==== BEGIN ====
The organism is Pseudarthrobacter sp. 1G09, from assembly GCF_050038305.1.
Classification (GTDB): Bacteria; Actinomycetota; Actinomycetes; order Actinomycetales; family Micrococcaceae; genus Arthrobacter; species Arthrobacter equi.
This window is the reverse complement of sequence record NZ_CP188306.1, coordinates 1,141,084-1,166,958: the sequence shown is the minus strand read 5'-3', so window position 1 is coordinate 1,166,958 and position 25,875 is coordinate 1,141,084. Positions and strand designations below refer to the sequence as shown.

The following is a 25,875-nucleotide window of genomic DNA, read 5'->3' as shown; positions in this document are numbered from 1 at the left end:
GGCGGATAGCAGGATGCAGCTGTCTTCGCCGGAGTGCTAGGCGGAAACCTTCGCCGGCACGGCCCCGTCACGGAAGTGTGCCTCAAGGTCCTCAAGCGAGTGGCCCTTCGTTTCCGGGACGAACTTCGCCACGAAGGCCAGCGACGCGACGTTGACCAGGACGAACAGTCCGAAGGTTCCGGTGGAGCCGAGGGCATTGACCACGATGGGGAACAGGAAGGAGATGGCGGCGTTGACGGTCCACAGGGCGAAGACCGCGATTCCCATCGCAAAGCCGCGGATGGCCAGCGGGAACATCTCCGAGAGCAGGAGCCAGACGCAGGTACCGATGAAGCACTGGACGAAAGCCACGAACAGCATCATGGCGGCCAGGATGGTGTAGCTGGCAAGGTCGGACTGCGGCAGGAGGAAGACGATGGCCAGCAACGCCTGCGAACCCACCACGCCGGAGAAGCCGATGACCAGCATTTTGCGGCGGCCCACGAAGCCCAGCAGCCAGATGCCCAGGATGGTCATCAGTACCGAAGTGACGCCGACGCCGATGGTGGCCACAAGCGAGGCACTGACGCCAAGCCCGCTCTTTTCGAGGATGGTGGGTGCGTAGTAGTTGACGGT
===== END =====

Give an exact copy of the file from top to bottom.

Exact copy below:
The organism is Pseudarthrobacter sp. 1G09, from assembly GCF_050038305.1.
Classification (GTDB): Bacteria; Actinomycetota; Actinomycetes; order Actinomycetales; family Micrococcaceae; genus Arthrobacter; species Arthrobacter equi.
This window is the reverse complement of sequence record NZ_CP188306.1, coordinates 1,141,084-1,166,958: the sequence shown is the minus strand read 5'-3', so window position 1 is coordinate 1,166,958 and position 25,875 is coordinate 1,141,084. Positions and strand designations below refer to the sequence as shown.

The following is a 25,875-nucleotide window of genomic DNA, read 5'->3' as shown; positions in this document are numbered from 1 at the left end:
GGCGGATAGCAGGATGCAGCTGTCTTCGCCGGAGTGCTAGGCGGAAACCTTCGCCGGCACGGCCCCGTCACGGAAGTGTGCCTCAAGGTCCTCAAGCGAGTGGCCCTTCGTTTCCGGGACGAACTTCGCCACGAAGGCCAGCGACGCGACGTTGACCAGGACGAACAGTCCGAAGGTTCCGGTGGAGCCGAGGGCATTGACCACGATGGGGAACAGGAAGGAGATGGCGGCGTTGACGGTCCACAGGGCGAAGACCGCGATTCCCATCGCAAAGCCGCGGATGGCCAGCGGGAACATCTCCGAGAGCAGGAGCCAGACGCAGGTACCGATGAAGCACTGGACGAAAGCCACGAACAGCATCATGGCGGCCAGGATGGTGTAGCTGGCAAGGTCGGACTGCGGCAGGAGGAAGACGATGGCCAGCAACGCCTGCGAACCCACCACGCCGGAGAAGCCGATGACCAGCATTTTGCGGCGGCCCACGAAGCCCAGCAGCCAGATGCCCAGGATGGTCATCAGTACCGAAGTGACGCCGACGCCGATGGTGGCCACAAGCGAGGCACTGACGCCAAGCCCGCTCTTTTCGAGGATGGTGGGTGCGTAGTAGTTGACGGT